Lt. Gov. David Dewhurst says he wants to save Texas money and improve patient care by overhauling how doctors and hospitals are paid — with carrots, not sticks. In an interview with The Texas Tribune, he talks about what he believes is at the root of the state's — and the country's — health care crisis and how his proposed solutions are nothing like the federal health reform law. An edited transcript is below.
TT: This isn’t your first go-round with health care payment reform. What’s the history behind your efforts to institute new funding mechanisms for health care providers?
Dewhurst: In 2003, when I came in as lieutenant governor, I saw that Medicaid was costing the state of Texas almost 25 percent of the budget and that health care costs for the vast majority of Texans were increasing each year. Then, in June 2004, at a Harris County Medical Association dinner, a group that probably represents 25 percent of our doctors in the state, I heard them echo my concern of ever-increasing health care costs. In 2006, I worked with my staff during the interim to come up with the best thinking on how we could improve health care for state employees and teachers, as well as the 8 percent to 11 percent of the population on Medicaid at that time. Our intent was to come up with savings through greater efficiency, by working with our hospitals and our doctors to create some monies which we could use to cover the uninsured, and lower the cost to our hospitals for indigent care. Our legislation, which had a number of incentives to try and propose healthier lifestyles, passed in 2007. Shortly after that, I became convinced that health care, because of its overwhelming importance to every individual, had to be improved, lest we face a national crisis.
TT: And what, in your mind, is this impending crisis?
Dewhurst: We spend more per capita on health care than any other country in the world — and 2.5 times more than the average. We spend something like 170 percent more per capita for health care in America than the country that spends the second most. Yet our outcomes are not significantly better. We’re doing it all wrong. We’re the only country I know of out of the 31 developed countries in the world that pays doctors and hospitals principally for how many procedures they do to you. The other developed countries pay for good medical outcomes. How much more valuable is it to keep someone well by paying doctors more to sit and talk to you to convince you to change your behavior? This is potentially one of the most important things I’ve ever done — to try to push us in Texas to try and reward our good doctors and hospitals with free market incentives that focus on outcomes.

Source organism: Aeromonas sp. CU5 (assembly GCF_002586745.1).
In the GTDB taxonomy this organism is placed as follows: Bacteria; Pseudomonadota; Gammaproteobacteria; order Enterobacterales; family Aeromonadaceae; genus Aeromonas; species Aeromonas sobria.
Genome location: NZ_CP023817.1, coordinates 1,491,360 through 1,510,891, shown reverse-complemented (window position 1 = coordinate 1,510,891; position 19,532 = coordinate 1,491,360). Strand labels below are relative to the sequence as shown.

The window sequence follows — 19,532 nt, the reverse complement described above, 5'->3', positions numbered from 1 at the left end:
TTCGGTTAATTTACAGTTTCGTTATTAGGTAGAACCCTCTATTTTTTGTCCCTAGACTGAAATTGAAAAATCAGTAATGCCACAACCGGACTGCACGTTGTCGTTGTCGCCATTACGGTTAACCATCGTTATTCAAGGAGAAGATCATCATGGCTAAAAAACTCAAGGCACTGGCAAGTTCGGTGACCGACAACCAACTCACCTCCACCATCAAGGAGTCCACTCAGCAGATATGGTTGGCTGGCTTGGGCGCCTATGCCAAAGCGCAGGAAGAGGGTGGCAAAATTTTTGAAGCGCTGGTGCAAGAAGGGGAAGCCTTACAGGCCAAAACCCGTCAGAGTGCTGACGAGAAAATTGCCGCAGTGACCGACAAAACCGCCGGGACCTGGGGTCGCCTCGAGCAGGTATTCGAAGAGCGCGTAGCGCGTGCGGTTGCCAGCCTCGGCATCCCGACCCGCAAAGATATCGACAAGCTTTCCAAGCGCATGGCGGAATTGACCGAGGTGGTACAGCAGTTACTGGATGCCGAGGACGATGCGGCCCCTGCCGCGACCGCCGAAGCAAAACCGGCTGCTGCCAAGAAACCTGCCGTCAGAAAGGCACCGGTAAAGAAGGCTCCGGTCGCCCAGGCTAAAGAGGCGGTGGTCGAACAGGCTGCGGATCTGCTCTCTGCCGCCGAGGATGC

TT: What happened last session?
Dewhurst: In the summer and fall of 2008, we drafted a series of bills focusing on paying doctors and hospitals more for having electronic records and good medical outcomes, for spending time focusing on wellness, for employing incentive-based demonstration projects in the free market, in the Employees Retirement System. We wanted to get the doctors, the patients, the hospitals aligned on the same side of the table. That legislation passed out of the Senate unanimously and got out of House Public Health, but it was one of 200 plus or minus bills to get caught [behind voter ID].
TT: How are your proposed incentives different from some similar proposals outlined in the federal health care reform you and other state leaders vehemently oppose?
Dewhurst: I believe that we’ll end up with healthier Texans and save money that we can use to assist the uninsured in Texas if we have clinical integration, electronic medical records, pay-for-performance and follow best practices in wellness. But I’m a big free-market advocate. The state isn’t requiring anything. We’re not mandating anything. I’m against mandates. I always supported a full repeal of “Obamacare” because it’s not a health care bill; it was originally structured as an insurance mandate bill. I oppose any state or federal government takeover of our health care system. Obamacare is more an insurance mandate bill while mine is a market driven effort to improve Texans’ health through incentives.
TT: How does payment reform tie into the budget shortfall Texas is facing? Does it affect Texas’ ability to institute these changes?
Dewhurst: They’re not related to one another — and I’ll say again, this budget is a starting point. I am worried that if we don’t make a substantive change for the best, we’ll wake up 10 to 20 years from now, and America will be more broke than Greece or Portugal. Sitting in front of us is an obvious partial solution. There’s no tax increase; it’s just the contrary. It saves money. There are no mandates, either individual or business. It’s a no-brainer. We’ll let each individual group figure out a model that works for them.
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